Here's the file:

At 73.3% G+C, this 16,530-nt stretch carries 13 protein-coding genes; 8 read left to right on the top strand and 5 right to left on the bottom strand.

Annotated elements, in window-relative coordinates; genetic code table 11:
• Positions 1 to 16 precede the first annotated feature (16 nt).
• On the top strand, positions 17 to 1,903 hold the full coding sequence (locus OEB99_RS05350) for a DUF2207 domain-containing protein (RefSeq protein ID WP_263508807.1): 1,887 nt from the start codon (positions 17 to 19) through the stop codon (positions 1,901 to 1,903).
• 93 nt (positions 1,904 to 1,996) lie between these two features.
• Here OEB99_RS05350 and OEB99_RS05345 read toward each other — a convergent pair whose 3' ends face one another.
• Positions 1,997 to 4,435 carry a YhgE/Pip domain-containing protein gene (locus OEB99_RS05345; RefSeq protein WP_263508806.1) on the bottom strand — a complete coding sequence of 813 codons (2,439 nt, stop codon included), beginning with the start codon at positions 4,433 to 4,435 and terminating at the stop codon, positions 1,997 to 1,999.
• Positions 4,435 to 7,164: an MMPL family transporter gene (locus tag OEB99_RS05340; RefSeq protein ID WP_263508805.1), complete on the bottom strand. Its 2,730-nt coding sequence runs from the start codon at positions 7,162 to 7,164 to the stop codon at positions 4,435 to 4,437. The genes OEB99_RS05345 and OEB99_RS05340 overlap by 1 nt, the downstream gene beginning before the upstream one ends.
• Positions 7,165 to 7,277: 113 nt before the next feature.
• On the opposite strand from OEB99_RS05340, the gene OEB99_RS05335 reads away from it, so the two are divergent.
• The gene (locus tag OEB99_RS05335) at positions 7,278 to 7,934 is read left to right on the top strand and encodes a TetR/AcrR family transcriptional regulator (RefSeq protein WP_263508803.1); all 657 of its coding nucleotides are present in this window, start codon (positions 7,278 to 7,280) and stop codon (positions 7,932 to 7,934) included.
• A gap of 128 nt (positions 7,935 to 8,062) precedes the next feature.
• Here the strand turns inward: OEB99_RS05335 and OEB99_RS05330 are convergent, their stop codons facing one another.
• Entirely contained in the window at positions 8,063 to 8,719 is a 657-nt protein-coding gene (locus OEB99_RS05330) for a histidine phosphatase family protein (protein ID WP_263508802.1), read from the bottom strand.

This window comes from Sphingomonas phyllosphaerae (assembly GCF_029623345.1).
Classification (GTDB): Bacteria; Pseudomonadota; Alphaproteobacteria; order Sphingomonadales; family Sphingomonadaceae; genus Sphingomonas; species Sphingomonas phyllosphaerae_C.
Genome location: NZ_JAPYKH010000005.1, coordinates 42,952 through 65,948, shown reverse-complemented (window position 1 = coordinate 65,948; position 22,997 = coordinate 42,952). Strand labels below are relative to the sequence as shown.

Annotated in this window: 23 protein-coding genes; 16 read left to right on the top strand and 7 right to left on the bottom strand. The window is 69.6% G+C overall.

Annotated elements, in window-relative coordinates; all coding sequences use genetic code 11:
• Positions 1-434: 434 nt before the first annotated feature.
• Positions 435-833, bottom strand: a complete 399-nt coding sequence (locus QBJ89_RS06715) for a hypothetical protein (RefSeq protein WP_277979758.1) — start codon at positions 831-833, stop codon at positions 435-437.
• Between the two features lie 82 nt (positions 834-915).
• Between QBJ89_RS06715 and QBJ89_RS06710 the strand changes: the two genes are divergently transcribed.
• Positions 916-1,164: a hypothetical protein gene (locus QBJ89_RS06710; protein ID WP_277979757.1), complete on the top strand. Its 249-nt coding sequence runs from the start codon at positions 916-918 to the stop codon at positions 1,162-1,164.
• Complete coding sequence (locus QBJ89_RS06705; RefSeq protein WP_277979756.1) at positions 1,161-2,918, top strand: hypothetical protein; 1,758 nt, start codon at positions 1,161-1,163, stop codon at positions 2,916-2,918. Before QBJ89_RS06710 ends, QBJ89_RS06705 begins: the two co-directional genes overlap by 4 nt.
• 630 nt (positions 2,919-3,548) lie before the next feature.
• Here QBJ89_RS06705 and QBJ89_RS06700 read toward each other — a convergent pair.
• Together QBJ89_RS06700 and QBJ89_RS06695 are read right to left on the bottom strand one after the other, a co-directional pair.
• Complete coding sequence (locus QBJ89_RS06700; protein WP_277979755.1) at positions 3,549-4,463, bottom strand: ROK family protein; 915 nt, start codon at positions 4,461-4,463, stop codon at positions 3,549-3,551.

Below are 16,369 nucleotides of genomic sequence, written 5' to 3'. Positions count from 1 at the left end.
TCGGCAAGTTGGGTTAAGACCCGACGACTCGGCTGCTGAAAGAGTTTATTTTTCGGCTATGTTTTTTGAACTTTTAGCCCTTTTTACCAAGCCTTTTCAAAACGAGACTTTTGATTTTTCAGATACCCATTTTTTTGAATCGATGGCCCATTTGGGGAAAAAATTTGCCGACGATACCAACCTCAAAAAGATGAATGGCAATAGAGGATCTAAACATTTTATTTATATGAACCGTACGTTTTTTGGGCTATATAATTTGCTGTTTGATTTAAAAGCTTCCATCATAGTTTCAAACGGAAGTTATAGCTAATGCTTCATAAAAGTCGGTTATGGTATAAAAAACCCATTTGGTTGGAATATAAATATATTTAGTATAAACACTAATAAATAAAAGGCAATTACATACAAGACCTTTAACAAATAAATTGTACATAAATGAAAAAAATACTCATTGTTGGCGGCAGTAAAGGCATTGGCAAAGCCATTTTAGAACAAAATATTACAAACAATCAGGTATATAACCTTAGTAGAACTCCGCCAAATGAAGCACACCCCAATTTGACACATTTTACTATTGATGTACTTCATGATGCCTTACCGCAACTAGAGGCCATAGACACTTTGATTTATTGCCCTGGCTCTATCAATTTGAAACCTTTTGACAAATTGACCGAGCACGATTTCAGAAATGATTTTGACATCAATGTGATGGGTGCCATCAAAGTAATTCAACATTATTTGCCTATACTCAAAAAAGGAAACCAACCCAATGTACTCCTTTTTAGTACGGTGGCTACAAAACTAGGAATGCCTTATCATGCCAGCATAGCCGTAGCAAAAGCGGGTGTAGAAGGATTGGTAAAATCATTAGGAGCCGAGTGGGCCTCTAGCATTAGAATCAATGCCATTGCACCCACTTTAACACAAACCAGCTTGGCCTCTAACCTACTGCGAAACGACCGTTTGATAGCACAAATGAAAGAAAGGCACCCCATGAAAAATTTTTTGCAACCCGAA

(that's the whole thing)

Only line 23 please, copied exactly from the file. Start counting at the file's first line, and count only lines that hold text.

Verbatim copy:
• Between QBJ89_RS06715 and QBJ89_RS06710 the strand changes: the two genes are divergently transcribed.